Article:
Having elevated poetry once again, Sidney takes another opportunity to parlay a potential counterargument, analyzing further the defects of contemporary poetry and especially drama. Returning to a previous point, he writes that recent plays are quite poor, unfolding over days rather than a single day, and beginning at a strange point in the actions. Moreover, comedy and tragedy mingle, creating laughter without delight, and failing to teach through the comic aspects. However, he condemns the part rather than the whole, noting with a simile that these plays are “like an unmannerly daughter, showing a bad education, causeth her mother Poesy’s honesty to be called in question.” Again, poetry is personified as a mother.
Continuing this point in Section V, sometimes called “Defects in Lyric Poetry,” Sidney criticizes the “over-honeyed” diction of his peers. Using more similes, he describes poetry as an over-salted meal, and to non-Western people: “For now they cast sugar and spice upon every dish that is served at the table: like those Indians, not content to wear ear-rings at the fit and natural place of the ears, but they will thrust jewels through their nose and lips." He criticizes the emphasis on appearance rather than substance. The similes here are notable for their apparent racism, accusing Indians of poor aesthetic taste, as well as comparing bad poets to "primitive" peoples.
Conflating poetry and national identity, Sidney asks his fellow poets to focus more keenly on “matter and manner,” and to recognize the beauty of English grammar. Continuing Section VI with an essay previously titled “Capacities of the English Language,” Sidney notes that English allows for masculine and feminine rhyme, as well as caesuras in the midst of lines.
The final section of the poem builds on and summarizes these points, showing perhaps the most "poetry" of the essay as a whole. Sidney states that, in light of all the benefits of poetry, and the rejection of all its purported defects, it is time “no more to scorn the sacred mysteries of poesy; no more to laugh at the name of poets... no more to jest at the reverend title of 'a rhymer.’” Instead, he entreats readers to “believe” that “no philosopher’s precepts can sooner make you an honest man, than the reading of Virgil...to believe, with me, that there are many mysteries contained in poetry.. to believe [poets] themselves, when they tell you they will make you immortal by their verses." The long, run-on sentence, including many clauses, has a soaring effect, serving as the rhetorical crescendo of the essay as a whole.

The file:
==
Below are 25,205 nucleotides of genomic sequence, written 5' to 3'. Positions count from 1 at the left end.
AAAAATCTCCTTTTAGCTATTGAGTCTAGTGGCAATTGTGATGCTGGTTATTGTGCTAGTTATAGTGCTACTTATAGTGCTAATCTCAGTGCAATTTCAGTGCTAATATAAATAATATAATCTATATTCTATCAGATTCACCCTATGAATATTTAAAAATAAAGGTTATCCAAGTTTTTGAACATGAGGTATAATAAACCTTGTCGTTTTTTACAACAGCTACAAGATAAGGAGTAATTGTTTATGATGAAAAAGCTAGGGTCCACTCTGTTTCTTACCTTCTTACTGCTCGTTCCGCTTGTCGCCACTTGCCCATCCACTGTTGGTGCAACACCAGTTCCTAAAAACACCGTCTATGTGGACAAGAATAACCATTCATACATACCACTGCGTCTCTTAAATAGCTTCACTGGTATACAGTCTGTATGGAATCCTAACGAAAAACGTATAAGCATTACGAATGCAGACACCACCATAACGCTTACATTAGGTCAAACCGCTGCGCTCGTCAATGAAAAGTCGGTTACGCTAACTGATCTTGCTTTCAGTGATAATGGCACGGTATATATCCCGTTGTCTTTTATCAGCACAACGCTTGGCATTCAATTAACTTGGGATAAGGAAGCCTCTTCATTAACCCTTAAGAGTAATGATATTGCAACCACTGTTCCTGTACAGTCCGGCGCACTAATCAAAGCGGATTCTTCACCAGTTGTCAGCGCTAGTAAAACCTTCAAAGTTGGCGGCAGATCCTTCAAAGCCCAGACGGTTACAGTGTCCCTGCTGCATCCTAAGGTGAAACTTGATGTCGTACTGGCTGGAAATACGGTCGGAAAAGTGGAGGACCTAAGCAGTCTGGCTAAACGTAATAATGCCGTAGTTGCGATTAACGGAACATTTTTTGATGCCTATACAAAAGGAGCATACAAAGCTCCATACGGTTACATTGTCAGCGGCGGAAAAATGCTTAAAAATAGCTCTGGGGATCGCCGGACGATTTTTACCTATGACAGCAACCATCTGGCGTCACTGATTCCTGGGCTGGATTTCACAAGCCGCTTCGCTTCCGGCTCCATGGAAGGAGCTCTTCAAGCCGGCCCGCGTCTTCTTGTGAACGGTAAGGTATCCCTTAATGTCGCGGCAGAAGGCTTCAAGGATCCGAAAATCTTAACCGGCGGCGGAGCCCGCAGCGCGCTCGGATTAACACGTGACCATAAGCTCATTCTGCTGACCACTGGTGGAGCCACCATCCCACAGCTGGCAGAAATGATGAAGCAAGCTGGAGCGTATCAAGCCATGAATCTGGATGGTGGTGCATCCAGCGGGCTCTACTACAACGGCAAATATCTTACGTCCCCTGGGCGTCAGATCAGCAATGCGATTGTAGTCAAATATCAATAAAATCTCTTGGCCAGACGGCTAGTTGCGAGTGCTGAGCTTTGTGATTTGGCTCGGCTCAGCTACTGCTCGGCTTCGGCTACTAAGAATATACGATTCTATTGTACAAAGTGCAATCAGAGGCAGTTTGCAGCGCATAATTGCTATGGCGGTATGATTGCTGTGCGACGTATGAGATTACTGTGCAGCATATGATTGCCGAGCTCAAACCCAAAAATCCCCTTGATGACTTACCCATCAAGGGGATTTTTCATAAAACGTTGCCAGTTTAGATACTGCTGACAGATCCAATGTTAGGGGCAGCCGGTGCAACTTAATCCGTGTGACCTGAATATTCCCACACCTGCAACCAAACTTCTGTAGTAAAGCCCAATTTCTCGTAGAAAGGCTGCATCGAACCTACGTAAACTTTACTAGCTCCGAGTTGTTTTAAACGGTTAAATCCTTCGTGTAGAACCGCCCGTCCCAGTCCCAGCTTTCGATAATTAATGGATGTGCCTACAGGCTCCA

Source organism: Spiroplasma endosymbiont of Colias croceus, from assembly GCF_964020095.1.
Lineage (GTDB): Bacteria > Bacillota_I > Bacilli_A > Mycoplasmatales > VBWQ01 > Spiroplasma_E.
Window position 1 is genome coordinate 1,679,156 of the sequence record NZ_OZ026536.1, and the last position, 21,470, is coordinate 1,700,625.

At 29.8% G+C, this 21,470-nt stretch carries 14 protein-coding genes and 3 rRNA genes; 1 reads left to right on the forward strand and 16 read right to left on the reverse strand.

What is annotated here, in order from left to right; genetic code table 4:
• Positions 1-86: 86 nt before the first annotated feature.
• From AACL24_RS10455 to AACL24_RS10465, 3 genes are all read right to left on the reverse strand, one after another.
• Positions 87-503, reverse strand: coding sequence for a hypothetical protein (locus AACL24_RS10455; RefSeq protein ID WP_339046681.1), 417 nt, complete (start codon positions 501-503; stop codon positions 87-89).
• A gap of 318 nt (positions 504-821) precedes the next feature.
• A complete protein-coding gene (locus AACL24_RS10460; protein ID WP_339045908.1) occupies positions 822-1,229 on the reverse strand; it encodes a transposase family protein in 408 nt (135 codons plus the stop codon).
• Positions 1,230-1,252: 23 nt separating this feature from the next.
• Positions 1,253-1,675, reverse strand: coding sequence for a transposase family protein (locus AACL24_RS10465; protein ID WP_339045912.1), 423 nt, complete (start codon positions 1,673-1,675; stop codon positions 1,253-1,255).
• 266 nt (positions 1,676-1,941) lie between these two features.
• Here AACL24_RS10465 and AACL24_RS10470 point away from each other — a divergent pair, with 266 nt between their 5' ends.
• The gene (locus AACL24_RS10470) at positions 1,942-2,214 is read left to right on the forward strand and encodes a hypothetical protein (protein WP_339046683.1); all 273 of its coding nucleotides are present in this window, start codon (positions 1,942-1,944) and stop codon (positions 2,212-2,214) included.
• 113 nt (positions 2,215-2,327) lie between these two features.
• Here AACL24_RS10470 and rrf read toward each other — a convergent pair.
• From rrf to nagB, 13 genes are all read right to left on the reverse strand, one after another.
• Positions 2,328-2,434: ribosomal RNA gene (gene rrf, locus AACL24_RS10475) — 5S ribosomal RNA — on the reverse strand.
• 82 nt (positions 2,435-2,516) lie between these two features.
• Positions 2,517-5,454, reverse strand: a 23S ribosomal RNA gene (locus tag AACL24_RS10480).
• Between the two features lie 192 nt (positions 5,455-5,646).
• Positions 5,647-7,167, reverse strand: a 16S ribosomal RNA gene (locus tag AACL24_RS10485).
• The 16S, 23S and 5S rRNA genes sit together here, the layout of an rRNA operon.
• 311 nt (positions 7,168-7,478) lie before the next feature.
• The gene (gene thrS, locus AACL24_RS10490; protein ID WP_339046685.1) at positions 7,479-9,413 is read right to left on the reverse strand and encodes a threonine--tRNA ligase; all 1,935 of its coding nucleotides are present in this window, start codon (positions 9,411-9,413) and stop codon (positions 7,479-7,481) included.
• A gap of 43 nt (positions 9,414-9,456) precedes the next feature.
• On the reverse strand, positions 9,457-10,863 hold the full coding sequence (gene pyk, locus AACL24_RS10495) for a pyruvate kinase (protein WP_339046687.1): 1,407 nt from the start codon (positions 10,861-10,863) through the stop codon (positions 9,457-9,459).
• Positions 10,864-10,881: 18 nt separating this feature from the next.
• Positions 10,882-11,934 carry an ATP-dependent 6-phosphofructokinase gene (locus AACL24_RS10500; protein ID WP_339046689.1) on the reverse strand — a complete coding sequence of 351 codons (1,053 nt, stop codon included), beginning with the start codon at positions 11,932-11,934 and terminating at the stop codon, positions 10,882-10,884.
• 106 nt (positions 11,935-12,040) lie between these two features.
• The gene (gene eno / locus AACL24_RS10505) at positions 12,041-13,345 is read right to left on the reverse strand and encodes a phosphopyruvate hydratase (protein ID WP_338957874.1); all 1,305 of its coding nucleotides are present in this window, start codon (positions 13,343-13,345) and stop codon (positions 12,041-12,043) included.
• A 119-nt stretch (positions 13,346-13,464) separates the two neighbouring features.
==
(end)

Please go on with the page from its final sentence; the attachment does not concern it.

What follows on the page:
Just like the style, the promises in the final section are hyperbolic, suggesting that those who believe in poetry will be placed alongside “Dante’s Beatrice, or Virgil’s Anchises." He follows this by cursing those who will still deface poetry: “thus much curse I must send you in the behalf of all poets; that while you live, you live in love, and never get favour, for lacking skill of a sonnet; and when you die, your memory die from the earth for want of an epitaph." Despite his claims of humility, Sidney here himself reveals his belief that his work, including this essay, will make him immortal.